Home » Quiet confidence as Australia’s swimmers bid to make history at Olympics

Quiet confidence as Australia’s swimmers bid to make history at Olympics

There is a quiet excitement on the pool deck at the Brisbane Aquatic Centre this week as Australia’s best swimmers race for their tickets to Paris at the Olympic trials.

Australia’s swimmers are by and large a modest bunch – they prefer to let their swimming do the talking. Certainly, few are prepared to offer brash predictions about what might come at the Centre Aquatique Olympique in less than 50 days’ time. But the buzz around the pool deck, a distinct frisson, hints at what could be a historic meet for Australia’s swim squad, the Dolphins, at the 2024 Games. It might even suggest that a record-breaking medal haul awaits.

Australia has a long and proud history in Olympic swimming. But it has always been defined by a rivalry with the United States, the famous duel in the pool. And while Australia has got the better of the Americans on plenty of head-to-head occasions, in the final calculus the United States’ depth and breadth has almost always proven insurmountable.

Consider this: the last time Australia topped the medal tally in the pool at an Olympics, the year was 1956 and the Games were held on home soil, in Melbourne. In the near seven decades to follow, the Americans have been perennially dominant in swimming. Only on two occasions have the United States been dethroned – in 1980, when they boycotted, and in 1988, when the East Germans topped the table (although this performance was later overshadowed by allegations of state-sponsored doping).

In Tokyo three years ago, Australia came close – winning a record nine gold, three silver and eight bronze medals in the indoor pool, plus the nation’s first-ever medal in the open water swimming. It was a record haul, the Dolphins’ best-ever. But it was still two gold medals shy of the United States’ tally. Can the Australians do even better in Paris?

That is the unspoken question on the pool deck. Certainly the momentum is with the Dolphins. At last year’s world championships, the Australians topped the medal tally – with 13 gold medals. It was enough to force the American broadcaster, NBC, to use an alternative medal table graphic ranked by overall medals instead (which had the United States in the lead).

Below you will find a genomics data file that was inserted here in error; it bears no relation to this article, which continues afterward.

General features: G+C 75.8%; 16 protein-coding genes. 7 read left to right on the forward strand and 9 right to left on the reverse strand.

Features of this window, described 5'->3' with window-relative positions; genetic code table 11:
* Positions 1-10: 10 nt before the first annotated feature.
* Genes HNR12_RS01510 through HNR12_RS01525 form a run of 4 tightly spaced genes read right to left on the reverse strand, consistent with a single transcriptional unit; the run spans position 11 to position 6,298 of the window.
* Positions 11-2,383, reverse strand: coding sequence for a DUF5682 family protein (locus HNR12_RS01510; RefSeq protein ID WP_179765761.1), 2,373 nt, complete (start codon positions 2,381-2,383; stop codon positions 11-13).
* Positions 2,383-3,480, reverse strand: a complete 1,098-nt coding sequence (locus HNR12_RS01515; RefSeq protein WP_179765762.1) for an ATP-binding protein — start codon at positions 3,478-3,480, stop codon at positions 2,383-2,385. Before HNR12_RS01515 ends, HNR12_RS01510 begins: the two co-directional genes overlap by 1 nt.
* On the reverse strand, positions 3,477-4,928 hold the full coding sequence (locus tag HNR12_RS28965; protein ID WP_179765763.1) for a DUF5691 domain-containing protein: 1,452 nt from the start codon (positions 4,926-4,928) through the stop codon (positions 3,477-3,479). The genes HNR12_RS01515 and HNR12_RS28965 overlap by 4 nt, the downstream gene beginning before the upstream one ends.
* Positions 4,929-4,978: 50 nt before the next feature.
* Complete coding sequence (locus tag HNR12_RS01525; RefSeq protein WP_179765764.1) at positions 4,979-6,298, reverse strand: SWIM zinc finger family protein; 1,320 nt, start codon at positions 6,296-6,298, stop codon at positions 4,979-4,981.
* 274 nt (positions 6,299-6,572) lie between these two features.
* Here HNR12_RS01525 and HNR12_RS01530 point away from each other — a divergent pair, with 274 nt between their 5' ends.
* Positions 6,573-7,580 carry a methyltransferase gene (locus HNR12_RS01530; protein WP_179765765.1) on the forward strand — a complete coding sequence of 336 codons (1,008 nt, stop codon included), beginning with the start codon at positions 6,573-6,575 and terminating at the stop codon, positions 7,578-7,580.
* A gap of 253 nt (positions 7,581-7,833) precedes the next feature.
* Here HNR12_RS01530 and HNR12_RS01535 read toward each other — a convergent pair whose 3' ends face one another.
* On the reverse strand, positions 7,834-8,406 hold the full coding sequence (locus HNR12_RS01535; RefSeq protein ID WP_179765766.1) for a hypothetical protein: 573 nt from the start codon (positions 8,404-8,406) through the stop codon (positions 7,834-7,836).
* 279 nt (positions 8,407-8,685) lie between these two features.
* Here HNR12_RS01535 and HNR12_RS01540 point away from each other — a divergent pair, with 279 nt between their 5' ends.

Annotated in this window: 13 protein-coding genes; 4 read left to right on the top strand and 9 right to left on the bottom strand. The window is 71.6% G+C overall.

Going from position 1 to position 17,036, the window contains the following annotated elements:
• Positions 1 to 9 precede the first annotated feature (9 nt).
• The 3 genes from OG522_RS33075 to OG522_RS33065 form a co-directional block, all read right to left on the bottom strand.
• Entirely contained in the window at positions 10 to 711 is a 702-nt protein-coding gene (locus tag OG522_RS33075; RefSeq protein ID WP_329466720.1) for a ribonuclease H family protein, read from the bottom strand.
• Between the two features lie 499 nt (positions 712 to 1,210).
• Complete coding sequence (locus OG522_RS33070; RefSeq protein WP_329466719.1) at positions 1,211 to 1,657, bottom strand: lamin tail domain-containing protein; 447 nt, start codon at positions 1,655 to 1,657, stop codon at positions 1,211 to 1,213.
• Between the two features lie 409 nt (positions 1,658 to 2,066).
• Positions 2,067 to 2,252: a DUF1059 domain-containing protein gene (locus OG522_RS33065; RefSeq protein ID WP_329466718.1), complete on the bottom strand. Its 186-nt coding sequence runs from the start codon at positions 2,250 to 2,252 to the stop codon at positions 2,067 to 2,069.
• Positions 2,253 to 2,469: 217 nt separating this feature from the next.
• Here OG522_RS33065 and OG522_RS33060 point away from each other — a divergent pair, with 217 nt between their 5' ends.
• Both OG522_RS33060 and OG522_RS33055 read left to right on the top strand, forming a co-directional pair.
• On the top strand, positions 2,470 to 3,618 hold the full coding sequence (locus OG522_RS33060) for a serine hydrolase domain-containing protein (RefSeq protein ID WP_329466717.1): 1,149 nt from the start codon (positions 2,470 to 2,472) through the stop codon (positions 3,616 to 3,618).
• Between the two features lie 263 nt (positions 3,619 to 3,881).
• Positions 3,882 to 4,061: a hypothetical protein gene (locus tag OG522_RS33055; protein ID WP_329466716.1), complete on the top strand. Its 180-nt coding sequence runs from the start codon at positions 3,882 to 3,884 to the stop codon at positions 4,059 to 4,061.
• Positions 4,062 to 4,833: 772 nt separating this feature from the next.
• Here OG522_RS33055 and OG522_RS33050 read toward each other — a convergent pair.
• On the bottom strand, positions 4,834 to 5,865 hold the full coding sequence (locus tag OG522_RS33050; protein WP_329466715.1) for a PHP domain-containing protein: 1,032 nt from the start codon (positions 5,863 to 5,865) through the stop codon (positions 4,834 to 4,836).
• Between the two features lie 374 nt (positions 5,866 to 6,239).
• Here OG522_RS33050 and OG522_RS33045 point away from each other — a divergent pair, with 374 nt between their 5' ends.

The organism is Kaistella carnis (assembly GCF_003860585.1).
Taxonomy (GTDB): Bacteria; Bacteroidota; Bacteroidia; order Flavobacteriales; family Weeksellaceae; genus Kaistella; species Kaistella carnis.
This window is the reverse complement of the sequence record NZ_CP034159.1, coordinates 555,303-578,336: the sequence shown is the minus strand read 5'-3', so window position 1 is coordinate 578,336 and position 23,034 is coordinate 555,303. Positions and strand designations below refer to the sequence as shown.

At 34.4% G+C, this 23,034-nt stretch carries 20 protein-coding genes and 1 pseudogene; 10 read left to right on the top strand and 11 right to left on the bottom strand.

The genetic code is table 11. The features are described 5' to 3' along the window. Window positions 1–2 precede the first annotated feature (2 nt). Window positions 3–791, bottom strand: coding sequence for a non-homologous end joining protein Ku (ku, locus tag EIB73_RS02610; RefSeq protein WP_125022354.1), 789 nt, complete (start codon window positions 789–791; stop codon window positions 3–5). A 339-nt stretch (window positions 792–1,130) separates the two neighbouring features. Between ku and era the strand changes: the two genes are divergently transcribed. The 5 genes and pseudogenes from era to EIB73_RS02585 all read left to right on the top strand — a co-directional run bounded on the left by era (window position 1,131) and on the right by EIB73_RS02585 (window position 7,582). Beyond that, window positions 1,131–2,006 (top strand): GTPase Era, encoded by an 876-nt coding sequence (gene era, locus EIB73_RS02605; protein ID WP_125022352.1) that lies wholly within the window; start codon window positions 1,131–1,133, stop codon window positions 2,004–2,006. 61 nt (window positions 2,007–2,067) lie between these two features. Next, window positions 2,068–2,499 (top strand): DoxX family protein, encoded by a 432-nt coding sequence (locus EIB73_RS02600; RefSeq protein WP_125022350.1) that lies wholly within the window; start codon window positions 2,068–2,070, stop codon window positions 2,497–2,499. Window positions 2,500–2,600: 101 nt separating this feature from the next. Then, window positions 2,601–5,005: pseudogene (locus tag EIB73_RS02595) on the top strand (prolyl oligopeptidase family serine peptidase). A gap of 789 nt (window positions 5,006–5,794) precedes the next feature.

It is a remarkable turnaround for Australian swimming. Just 12 years ago the team won only a solitary gold medal at the London 2012 Olympics, and were rocked by headlines around a toxic culture and the “Stilnox six” – a group of swimmers who took prescription sleeping drugs as part of a team bonding session. Three gold medals in Rio 2016 marked an improvement, while the nine golds in Tokyo represented astronomical growth.

This week in Brisbane brings a combination of excitement and pressure. Swimming Australia sets a high bar for the Olympic team, using qualifying times based on the eight-placed finish at last year’s world championships, rather than the baseline Olympic qualifying mark. It means the Dolphins will only take to Paris swimmers who are a realistic shot of making the finals as a minimum. That adds an edginess to the air at trials, with swimmers knowing they cannot afford any slip-ups. One mistake and a lifetime’s ambition can unravel.

Indeed in some disciplines the Australian Olympic trials boast a quality higher even than the Olympic final, compounding the pressure. In the women’s 100m freestyle later this week, the Campbell sisters, Bronte and Cate, will join Mollie O’Callaghan, Shayna Jack and Emma McKeon on the starting blocks – with only two spots available in the event in Paris (although others will qualify for the relay team).

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On Monday, the opening night of the trials, there were plenty of good omens. Ariarne Titmus came within a breath of breaking her own women’s 400m freestyle world record; she will be a firm favourite to defend her Olympic crown in Paris. Kaylee McKeown broke the national record in the women’s 200m individual medley, while Elijah Winnington and Sam Short looked comfortable in qualifying for the men’s 400m freestyle. The duo’s times, slightly slower than their performances at the national championships in April, suggested they might have left something in the tank. They will enter as favourites, alongside German Lukas Märtens, in a month and a half’s time.

Positive signs – but will it be enough to outperform the Americans? Dolphins head coach Rohan Taylor was giving nothing away after an evening overseeing his charges as they tussled for places on the plane to Paris. “There’s a reason the Americans haven’t been beaten since 1956,” he said. “They’ve just extremely competent when it comes to the Olympics. This is where they step up – they have the depth, they have the numbers, they have the experience.”

But with some luck, this iteration of the Australian swimming team could go down in history as the nation’s best-ever. “We want to convert,” Taylor continued. “Whatever the athletes swim here, we want them to swim either on time or improve [in Paris]. If they do that and they’re highly-ranked, chances are they will get on the podium. If we can get a lot of highly-ranked athletes there, and then they perform well, the medal tally will fall our way.”

No bold claims, just plenty of quiet determination – topped with a hint of excitement at what might await with the Olympics right around the corner.